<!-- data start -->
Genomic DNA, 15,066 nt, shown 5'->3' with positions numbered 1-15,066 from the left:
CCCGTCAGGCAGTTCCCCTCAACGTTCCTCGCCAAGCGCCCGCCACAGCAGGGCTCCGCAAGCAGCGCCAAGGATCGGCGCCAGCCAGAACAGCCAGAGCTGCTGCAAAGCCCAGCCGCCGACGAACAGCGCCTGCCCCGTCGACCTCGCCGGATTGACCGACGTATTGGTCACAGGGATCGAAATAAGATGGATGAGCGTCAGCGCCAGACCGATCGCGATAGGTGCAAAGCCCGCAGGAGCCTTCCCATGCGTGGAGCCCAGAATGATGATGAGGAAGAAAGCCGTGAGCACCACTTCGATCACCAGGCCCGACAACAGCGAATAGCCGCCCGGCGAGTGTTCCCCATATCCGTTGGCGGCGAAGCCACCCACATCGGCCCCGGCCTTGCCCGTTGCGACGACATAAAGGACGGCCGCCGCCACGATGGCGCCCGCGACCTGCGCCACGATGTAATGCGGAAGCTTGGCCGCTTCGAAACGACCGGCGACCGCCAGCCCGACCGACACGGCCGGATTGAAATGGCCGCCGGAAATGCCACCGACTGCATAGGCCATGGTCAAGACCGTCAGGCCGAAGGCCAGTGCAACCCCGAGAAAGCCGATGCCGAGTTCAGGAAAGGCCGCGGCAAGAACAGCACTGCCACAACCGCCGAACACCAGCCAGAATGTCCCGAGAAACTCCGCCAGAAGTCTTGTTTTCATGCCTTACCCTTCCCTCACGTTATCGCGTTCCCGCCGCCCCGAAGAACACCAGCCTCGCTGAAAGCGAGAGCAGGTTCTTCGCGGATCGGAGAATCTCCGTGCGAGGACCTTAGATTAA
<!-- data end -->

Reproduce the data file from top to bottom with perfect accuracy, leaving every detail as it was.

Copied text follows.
Genomic DNA, 15,066 nt, shown 5'->3' with positions numbered 1-15,066 from the left:
CCCGTCAGGCAGTTCCCCTCAACGTTCCTCGCCAAGCGCCCGCCACAGCAGGGCTCCGCAAGCAGCGCCAAGGATCGGCGCCAGCCAGAACAGCCAGAGCTGCTGCAAAGCCCAGCCGCCGACGAACAGCGCCTGCCCCGTCGACCTCGCCGGATTGACCGACGTATTGGTCACAGGGATCGAAATAAGATGGATGAGCGTCAGCGCCAGACCGATCGCGATAGGTGCAAAGCCCGCAGGAGCCTTCCCATGCGTGGAGCCCAGAATGATGATGAGGAAGAAAGCCGTGAGCACCACTTCGATCACCAGGCCCGACAACAGCGAATAGCCGCCCGGCGAGTGTTCCCCATATCCGTTGGCGGCGAAGCCACCCACATCGGCCCCGGCCTTGCCCGTTGCGACGACATAAAGGACGGCCGCCGCCACGATGGCGCCCGCGACCTGCGCCACGATGTAATGCGGAAGCTTGGCCGCTTCGAAACGACCGGCGACCGCCAGCCCGACCGACACGGCCGGATTGAAATGGCCGCCGGAAATGCCACCGACTGCATAGGCCATGGTCAAGACCGTCAGGCCGAAGGCCAGTGCAACCCCGAGAAAGCCGATGCCGAGTTCAGGAAAGGCCGCGGCAAGAACAGCACTGCCACAACCGCCGAACACCAGCCAGAATGTCCCGAGAAACTCCGCCAGAAGTCTTGTTTTCATGCCTTACCCTTCCCTCACGTTATCGCGTTCCCGCCGCCCCGAAGAACACCAGCCTCGCTGAAAGCGAGAGCAGGTTCTTCGCGGATCGGAGAATCTCCGTGCGAGGACCTTAGATTAA